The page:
And now it's getting late here, too. We spent all day at the mall and then out for supper with Mom in Northampton, a now-weekly event; got a wedding to plan for this weekend, and Darcie's working all day Thursday and Friday. Better get some rest, and finish this up tomorrow while I can.

posted by boyhowdy | 10:35 PM | 0 comments

Thursday, June 17, 2004

Gone Folkin' 

Back Monday. In the meantime, check out last year's subjective Clearwater report. Alternately, feel free to select your very own dumb away message.

posted by boyhowdy | 10:22 PM | 33 comments

Wednesday, June 16, 2004

Noun Countdown To Clearwater 

With apologies for the humdrum; it's been a fast few days, our early Friday morning first-festival leavetaking equally fast approaches. Darcie made a comprehensive hour-by-hour for tomorrow because she just thinks like that, and because it's necessary -- she's working all morning, and I'll have my hands full enough with Willow. Here's what we've still gotta do.

Things to Clean Up and Put Away: dishes, junk in car, stuff in trunk, laptop. Camper, too, but here "away" means "hitched to the back of the car."

Things to Get: batteries, strawberries, cash, directions, laundry. Milk and beer, but we'll wait until we get there. Diapers, and we won't.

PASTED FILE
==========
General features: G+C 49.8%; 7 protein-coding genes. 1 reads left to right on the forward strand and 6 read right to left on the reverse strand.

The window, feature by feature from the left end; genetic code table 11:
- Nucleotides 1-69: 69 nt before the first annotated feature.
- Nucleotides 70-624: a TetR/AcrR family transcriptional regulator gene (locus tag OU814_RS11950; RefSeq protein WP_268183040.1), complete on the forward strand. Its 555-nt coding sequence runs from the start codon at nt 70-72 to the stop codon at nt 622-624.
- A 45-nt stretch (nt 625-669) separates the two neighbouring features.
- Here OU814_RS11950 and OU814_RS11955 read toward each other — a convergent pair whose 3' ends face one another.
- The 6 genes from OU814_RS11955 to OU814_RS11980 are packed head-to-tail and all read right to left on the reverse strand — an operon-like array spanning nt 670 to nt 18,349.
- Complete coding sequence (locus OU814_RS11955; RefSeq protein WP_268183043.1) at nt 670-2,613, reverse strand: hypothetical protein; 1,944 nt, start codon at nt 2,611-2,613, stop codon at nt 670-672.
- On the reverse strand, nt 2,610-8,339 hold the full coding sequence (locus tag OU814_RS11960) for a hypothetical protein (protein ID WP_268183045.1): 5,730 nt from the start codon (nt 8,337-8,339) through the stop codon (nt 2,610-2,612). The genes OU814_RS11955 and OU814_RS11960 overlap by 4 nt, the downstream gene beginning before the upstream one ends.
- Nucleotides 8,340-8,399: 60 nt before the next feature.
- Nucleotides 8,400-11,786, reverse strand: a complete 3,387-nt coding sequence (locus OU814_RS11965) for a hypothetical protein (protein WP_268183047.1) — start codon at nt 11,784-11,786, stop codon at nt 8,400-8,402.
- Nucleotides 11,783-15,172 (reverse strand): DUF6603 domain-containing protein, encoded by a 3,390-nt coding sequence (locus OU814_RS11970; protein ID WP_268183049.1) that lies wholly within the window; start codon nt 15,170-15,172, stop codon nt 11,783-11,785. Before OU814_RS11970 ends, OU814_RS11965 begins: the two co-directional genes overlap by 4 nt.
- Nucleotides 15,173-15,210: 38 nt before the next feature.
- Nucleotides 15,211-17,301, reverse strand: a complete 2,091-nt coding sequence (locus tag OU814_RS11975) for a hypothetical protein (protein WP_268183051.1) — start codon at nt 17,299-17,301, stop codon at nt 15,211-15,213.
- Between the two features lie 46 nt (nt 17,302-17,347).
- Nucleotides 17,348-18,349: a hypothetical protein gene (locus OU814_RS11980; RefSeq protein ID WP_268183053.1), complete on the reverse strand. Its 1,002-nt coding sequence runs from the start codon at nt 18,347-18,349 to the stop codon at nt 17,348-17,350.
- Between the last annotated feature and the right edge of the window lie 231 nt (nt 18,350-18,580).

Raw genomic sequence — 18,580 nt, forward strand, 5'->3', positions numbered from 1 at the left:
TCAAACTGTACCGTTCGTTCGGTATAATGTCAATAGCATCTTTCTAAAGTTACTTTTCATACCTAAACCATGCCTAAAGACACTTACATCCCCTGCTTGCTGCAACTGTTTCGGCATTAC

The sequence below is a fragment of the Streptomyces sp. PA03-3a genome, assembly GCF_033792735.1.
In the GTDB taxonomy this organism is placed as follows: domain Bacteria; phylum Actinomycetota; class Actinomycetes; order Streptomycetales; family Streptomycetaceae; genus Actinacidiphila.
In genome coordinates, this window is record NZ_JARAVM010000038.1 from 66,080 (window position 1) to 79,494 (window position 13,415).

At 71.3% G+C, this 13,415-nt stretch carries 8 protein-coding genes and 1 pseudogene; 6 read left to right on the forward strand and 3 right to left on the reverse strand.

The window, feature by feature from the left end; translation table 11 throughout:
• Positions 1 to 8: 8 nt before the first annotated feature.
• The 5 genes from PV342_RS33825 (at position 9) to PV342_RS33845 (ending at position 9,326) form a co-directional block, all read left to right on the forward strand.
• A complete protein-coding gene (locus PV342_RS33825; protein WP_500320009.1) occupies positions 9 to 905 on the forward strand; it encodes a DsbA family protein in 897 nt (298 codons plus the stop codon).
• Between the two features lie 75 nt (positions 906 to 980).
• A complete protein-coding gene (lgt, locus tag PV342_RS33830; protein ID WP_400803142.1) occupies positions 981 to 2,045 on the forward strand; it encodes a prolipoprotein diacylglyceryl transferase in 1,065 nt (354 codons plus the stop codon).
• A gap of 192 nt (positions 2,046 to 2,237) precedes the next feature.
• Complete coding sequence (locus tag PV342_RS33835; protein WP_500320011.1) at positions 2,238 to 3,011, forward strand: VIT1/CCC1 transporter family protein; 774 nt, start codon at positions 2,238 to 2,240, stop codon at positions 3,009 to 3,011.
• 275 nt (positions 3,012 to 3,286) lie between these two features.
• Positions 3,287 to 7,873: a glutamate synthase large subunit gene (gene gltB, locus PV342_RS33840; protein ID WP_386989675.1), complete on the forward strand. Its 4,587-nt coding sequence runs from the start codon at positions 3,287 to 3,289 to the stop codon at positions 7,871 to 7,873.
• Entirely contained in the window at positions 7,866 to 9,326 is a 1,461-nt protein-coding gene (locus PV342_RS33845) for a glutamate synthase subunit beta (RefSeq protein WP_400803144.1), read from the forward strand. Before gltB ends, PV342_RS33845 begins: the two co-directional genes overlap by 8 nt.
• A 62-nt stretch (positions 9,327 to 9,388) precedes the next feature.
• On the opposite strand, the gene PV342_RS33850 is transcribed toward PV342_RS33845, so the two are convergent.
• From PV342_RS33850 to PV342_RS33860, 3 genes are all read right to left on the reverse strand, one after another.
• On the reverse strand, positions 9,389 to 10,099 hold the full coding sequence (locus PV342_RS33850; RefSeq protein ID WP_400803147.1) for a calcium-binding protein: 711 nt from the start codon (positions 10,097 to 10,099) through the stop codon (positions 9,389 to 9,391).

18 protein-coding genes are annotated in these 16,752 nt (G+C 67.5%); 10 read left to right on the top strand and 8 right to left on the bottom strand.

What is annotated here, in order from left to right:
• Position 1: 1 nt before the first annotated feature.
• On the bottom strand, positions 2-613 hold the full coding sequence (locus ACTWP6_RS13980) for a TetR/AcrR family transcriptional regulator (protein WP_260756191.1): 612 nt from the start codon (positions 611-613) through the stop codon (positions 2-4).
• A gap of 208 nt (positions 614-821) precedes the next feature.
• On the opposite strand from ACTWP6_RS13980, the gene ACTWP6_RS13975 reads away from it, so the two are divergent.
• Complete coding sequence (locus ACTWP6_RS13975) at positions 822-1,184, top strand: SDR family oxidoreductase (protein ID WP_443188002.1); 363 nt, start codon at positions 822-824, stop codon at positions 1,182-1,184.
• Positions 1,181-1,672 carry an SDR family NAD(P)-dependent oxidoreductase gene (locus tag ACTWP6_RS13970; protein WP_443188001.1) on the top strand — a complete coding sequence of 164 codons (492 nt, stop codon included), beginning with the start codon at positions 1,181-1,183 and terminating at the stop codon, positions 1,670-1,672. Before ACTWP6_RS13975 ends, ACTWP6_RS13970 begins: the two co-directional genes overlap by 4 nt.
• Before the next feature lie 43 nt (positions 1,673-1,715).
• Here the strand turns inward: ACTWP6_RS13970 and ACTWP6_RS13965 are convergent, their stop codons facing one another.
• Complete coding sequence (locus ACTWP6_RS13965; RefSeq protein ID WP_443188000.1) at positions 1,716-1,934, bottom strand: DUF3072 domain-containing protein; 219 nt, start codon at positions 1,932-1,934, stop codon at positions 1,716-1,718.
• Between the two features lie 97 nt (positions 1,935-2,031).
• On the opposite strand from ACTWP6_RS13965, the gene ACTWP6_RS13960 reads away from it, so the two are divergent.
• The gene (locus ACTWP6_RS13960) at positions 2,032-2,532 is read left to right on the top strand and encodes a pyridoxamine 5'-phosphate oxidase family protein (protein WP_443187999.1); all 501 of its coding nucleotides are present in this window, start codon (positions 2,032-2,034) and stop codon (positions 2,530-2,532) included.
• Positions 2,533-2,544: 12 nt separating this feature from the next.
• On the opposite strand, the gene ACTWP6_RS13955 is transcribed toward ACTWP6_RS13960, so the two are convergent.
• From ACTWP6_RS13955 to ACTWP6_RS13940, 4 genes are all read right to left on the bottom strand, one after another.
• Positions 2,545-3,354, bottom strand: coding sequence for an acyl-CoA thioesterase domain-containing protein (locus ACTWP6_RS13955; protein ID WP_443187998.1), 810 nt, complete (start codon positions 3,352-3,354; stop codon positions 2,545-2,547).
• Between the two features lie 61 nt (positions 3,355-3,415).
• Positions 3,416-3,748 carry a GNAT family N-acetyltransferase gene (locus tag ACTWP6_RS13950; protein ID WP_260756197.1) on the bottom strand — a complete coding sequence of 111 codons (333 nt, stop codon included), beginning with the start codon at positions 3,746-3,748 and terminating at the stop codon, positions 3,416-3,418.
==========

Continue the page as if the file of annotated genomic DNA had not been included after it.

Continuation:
Things to Pack: sunglasses, sunscreen, alarm clock, flashlight, graveyard communications tent shift reading material. Toiletries and the baby's toilet, because why not start potty-training when you're all living in an eight foot metal box? Clothes, of course: warm and cool, rain and sun, mosquitoes, night. Towels, blankets, low-backed chairs. Also see above.

The most important thing to remember: this is a test, and only a test. But if we can get it right this time, look out, Falcon Ridge.

posted by boyhowdy | 8:45 PM | 0 comments

Tuesday, June 15, 2004

Woah Nellie 

Nellie McKay, nineteen and rising fast

Now that I can confirm with the prehistory listings on Nellie's dotnet un-corporate website, it turns out that I did see still-teen Nellie McKay in her early awkward year, opening for someone (Susan Werner? Erin McKeown?) last June at the Iron Horse. I thought she sounded and looked familiar. Good thing I remembered, because now that she's going to be opening for Sting and Lou Reed, odds are she's not going to be playing any more small gigs for a while. Some great live stuff on that dotnet site, by the way.